What is the difference between VHDL and SystemVerilog? John Aynsley from Doulos compares these two language standards.
SystemC versus SystemVerilog
What is the difference between SystemC and SystemVerilog? This video includes a brief description of these two EDA language standards.
Coding Guidelines for an Effective Methodology for SystemVerilog Assertions Local Variables
SystemVerilog Assertions (SVA) constitute a major language feature of the IEEE Std. 1800-2005 SystemVerilog standard. Local variables are a powerful component of SVA that allow the sampling and manipulation of data in a property or sequence without requiring the property writer to define auxiliary state machines to model additional behavior when composing the property or sequence.
With formal verification, local variable constructs are compiled into extra sequential elements in the checker; the increased checker complexity thus reduces the effectiveness of the underlying formal algorithms considerably. Unfortunately, these added complexities may prevent users from applying local variables effectively.
A set of coding guidelines and a methodology for efficient SVA local variable will help you take advantage of the expressiveness of SVA local variables while avoiding the potential pitfalls that would result in reduced performance and capacity
Error Checking and Functional Coverage with SystemVerilog Assertions
Hundreds, if not thousands, of articles have been written to discuss the “verification crisis” for system-on-chip (SOC) designs. The crisis is real: many studies have shown that two or three very expensive silicon iterations are the norm today. Of the many techniques and methodologies that have arisen to improve this situation, few have had more impact than assertion-based verification.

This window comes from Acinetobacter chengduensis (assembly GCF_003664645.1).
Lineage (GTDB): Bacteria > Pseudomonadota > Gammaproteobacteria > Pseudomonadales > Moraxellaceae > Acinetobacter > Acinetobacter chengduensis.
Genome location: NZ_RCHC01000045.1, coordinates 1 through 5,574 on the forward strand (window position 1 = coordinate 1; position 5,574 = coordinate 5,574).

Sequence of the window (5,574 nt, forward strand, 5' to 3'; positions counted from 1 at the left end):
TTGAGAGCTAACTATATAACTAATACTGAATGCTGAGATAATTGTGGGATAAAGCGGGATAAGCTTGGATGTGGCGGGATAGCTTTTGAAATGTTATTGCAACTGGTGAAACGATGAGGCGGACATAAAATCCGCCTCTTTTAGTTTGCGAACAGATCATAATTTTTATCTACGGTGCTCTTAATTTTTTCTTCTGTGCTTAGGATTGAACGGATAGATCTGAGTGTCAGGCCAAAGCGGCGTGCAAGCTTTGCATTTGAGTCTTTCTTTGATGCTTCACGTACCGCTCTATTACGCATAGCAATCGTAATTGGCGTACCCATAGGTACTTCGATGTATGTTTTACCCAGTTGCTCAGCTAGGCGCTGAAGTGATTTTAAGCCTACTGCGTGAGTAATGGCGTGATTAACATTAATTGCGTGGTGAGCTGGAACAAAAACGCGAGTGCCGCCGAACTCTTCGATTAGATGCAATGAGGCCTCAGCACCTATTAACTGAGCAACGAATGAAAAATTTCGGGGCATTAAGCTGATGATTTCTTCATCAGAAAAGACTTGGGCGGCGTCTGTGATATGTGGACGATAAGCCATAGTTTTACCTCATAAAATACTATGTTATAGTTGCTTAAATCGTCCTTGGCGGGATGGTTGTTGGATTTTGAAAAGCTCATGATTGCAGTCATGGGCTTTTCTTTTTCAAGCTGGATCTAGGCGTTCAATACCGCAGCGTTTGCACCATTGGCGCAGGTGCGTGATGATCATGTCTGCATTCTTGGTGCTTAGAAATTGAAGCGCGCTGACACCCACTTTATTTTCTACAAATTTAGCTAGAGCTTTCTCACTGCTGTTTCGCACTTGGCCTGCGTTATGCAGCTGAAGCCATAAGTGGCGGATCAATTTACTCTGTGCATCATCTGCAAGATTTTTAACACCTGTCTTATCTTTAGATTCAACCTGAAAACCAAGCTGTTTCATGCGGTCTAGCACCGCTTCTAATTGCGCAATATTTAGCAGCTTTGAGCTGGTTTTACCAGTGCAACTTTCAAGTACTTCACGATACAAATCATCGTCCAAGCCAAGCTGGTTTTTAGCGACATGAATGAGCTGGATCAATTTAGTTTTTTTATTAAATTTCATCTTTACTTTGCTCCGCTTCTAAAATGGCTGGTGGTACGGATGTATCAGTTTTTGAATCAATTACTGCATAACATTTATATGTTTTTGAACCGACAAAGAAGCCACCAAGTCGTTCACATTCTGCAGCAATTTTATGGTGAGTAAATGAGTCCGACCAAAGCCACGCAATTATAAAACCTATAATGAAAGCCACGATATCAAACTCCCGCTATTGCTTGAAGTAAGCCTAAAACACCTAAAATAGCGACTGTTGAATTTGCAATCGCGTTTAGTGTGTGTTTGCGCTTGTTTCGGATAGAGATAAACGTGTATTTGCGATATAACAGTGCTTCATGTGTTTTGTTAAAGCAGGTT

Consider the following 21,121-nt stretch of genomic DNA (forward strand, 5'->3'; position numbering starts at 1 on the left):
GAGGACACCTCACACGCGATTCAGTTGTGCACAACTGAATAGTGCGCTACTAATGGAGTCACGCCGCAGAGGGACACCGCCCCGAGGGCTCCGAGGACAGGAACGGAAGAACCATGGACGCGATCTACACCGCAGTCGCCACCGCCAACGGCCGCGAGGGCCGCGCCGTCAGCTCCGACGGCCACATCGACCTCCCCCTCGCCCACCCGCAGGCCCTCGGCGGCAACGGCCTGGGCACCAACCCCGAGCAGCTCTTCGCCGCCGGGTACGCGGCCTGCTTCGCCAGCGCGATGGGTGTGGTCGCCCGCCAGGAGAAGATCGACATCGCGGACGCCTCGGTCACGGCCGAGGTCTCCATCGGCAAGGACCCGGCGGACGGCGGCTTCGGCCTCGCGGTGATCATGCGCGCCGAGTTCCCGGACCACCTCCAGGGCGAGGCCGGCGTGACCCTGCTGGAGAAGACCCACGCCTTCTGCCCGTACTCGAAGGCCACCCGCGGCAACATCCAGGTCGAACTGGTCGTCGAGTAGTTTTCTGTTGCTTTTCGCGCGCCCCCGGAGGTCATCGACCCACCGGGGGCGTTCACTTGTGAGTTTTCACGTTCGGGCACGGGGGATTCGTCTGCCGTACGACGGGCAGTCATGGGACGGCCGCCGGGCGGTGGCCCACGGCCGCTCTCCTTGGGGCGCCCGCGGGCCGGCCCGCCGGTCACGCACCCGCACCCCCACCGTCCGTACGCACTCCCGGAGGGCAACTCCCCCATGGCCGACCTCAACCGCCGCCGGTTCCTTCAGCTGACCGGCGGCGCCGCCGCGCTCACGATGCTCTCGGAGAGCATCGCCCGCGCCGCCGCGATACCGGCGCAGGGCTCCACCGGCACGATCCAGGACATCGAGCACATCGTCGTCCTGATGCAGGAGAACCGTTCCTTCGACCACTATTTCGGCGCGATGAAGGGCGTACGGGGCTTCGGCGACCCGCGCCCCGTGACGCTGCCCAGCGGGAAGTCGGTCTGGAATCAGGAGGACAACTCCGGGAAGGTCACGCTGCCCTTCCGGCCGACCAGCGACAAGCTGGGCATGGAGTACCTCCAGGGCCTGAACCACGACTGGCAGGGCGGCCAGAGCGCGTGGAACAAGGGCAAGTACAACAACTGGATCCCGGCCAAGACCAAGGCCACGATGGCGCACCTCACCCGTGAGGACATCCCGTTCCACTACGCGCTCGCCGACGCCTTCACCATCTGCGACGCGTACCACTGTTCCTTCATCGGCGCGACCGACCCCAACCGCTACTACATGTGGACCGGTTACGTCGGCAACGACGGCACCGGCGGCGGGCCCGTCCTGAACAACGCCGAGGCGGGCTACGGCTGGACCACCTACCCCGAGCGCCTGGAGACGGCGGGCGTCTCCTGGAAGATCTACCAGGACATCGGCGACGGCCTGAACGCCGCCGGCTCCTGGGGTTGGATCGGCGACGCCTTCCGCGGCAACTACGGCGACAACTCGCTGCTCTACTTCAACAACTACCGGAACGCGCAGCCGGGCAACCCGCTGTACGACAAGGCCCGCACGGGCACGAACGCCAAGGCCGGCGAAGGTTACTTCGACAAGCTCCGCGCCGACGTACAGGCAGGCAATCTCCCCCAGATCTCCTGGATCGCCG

There are many methods for specifying assertions, including checker libraries, the VHDL assertion construct, Property Specification Language (PSL), and various proprietary formats. This article focuses on SystemVerilog since this standard language includes sophisticated assertion constructs that have gained wide acceptance. As will be discussed in later sections, these constructs also support functional coverage specification.
SystemVerilog includes a number of enhancements to the Verilog language that are useful for FPGA design. Synthesis tools from FPGA vendors and EDA tool vendors enable SystemVerilog designs to be described using easier-to-understand styles and higher levels of abstraction than were possible in Verilog, speeding up the coding process and easing reuse. This article looks at how synthesisable SystemVerilog can be written for various functional blocks commonly used in FPGAs. An example design based around a generic bus with multiple arbitrated masters and multiple slaves is used to illustrate synthesisable coding styles. Some of the techniques described here have been borrowed from VHDL while others are only possible with SystemVerilog.